Toenails

I have written before about this topic (http://www.fotodanes.com/?p=163) but wanted to do an updated post.

Bing’s foot

Since my last post, several years ago, I did switch to a corded Dremel. I got tired of buying a new battery powered Dremel every year. Pros/cons of battery powered vs electric. If you have a coated breed, be careful with using the electric…it does not stop, so if you get hair wrapped in it, you can cause injury to yourself (put your hair back before you do nails!) or your dog. The battery powered one is safer from that perspective. The electric has more juice and lasts much longer, though.

My current Dremel for doing dog toe nails

I have also recently purchased a DiamaGroove Pinnacle, replacing the coarse sandpaper head I have used for years. This head will not generate heat nor does it wear out. So, you don’t have to worry about “tapping” the nails, you can hold the head to the nail. If you use the regular Dremel sandpaper attachment, you need to be aware of the fact it generates heat and will get uncomfortable for the dog if you hold it in place. You need to take length off with a tap method, short times held against the nail.

Keeping your dog’s nails short is a critical aspect of dog ownership. Long nails are hard on their foot structure.

Notice how the length of the toenail impacts the foot

Doing nails frequently serve multiple purposes. It obviously keeps the nails short and maintained, but it also helps the dog get used to it, so it becomes less of a struggle each time.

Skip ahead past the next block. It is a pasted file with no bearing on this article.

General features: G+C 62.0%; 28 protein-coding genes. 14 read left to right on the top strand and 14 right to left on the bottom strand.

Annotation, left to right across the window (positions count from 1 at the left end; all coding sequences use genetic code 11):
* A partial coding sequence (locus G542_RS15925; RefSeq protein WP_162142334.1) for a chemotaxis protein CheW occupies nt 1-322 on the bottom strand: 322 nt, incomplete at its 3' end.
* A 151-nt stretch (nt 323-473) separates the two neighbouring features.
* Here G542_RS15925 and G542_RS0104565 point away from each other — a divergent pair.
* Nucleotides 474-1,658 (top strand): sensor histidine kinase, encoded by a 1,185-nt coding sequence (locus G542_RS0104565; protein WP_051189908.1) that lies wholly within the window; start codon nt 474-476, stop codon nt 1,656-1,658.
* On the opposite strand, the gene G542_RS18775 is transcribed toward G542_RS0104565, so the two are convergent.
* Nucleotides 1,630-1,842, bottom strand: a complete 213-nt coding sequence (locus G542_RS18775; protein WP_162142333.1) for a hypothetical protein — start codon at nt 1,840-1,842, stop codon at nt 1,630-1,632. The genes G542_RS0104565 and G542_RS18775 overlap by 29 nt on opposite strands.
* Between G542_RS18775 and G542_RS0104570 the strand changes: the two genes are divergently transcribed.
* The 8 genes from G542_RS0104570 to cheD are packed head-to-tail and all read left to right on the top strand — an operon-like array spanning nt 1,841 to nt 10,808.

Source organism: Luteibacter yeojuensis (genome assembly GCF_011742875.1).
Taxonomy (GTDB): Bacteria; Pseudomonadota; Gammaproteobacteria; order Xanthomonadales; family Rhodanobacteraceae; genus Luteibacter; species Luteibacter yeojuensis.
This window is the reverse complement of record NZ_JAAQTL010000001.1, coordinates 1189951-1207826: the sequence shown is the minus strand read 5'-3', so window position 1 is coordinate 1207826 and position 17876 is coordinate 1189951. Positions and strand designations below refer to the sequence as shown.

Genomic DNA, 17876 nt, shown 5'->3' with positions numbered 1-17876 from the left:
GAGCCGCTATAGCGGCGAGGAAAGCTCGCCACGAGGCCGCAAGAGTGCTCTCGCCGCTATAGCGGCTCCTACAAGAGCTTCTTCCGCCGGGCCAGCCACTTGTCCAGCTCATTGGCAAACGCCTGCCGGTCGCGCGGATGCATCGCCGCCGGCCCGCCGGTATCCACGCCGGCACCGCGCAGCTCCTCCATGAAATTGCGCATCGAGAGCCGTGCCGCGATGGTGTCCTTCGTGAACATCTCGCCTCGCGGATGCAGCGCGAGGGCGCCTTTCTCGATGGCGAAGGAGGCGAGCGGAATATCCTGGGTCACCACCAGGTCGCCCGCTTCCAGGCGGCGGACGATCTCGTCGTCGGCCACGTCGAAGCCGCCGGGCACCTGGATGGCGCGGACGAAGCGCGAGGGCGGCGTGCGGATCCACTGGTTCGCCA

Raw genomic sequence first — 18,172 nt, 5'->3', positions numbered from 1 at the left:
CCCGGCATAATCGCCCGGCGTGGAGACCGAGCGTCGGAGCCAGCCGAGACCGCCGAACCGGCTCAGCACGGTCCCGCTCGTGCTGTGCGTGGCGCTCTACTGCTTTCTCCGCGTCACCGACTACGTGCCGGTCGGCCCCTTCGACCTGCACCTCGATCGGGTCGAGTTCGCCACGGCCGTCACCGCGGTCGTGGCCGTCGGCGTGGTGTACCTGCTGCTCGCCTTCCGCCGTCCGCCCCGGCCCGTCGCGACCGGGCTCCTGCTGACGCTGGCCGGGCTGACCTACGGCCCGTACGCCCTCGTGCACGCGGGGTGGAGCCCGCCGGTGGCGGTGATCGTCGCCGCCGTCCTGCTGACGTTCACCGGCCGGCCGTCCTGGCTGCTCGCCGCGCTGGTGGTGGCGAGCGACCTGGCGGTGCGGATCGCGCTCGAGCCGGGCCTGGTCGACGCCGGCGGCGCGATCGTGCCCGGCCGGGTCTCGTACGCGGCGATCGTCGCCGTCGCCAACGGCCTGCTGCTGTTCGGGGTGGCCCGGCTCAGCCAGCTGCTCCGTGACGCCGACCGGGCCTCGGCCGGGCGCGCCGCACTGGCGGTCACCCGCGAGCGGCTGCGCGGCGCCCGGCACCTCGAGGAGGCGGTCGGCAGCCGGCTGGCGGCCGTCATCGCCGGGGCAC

If your dog currently has long nails and is a battle to do nails, start slow. Introduce the Dremel without actually touching nails. Let them sniff it, then hold it back and start it. Offer a treat. Once they are not seeming too worried about the tool, you can move to using on them. The first attempt, you might only get some nails or maybe a whole foot done. End on a positive note. You won’t be able to get to the desired length in one session if the nails are currently long. Plan to do nails about every 4 days to bring back length. Once they are at the desired length, plan to do about every 6-7 days.

Don’t wait on doing nails either! Start as soon as you bring puppy home.

Bluebells

The dogs and I visited a state park, known for its gorgeous bluebells in the spring. So very proud of these two…I was by myself on this photo shoot, so I positioned the dogs, put them in a stay and backed out to take the pictures. People walking by on the trails and they held their stays! Good doggos!!

Bing at almost 2 years old
Harlequin Great Dane
Bing at almost two years old

Bing Intermediate Trick Dog

AKC has a fun program called Trick Dog, which allows owners to earn actual AKC titles on their dogs for performing tricks! There are five levels: Novice, Intermediate, Advanced, Performer, and Elite Performer. Each level has a prerequisite of the prior level.

Here are Bing’s tricks for his Intermediate title:

For more information about the Trick Dog program, go to: https://www.akc.org/sports/trick-dog/.

What we fed today

I have been out of habit or writing these posts!

My method of feeding raw is ever evolving. I feed basically 100% ground foods these days. It is easy for me. I have a good supply source. The dogs like it. It works.

This morning’s meal was ground beef, some organ meat, and mackerel. I add about 1 teaspoon of bone meal per 1 lb of meat (watch stools and adjust per your own dog’s needs). I feed 1000 mg of Vit C each meal. I have been adding kelp into breakfast lately as well.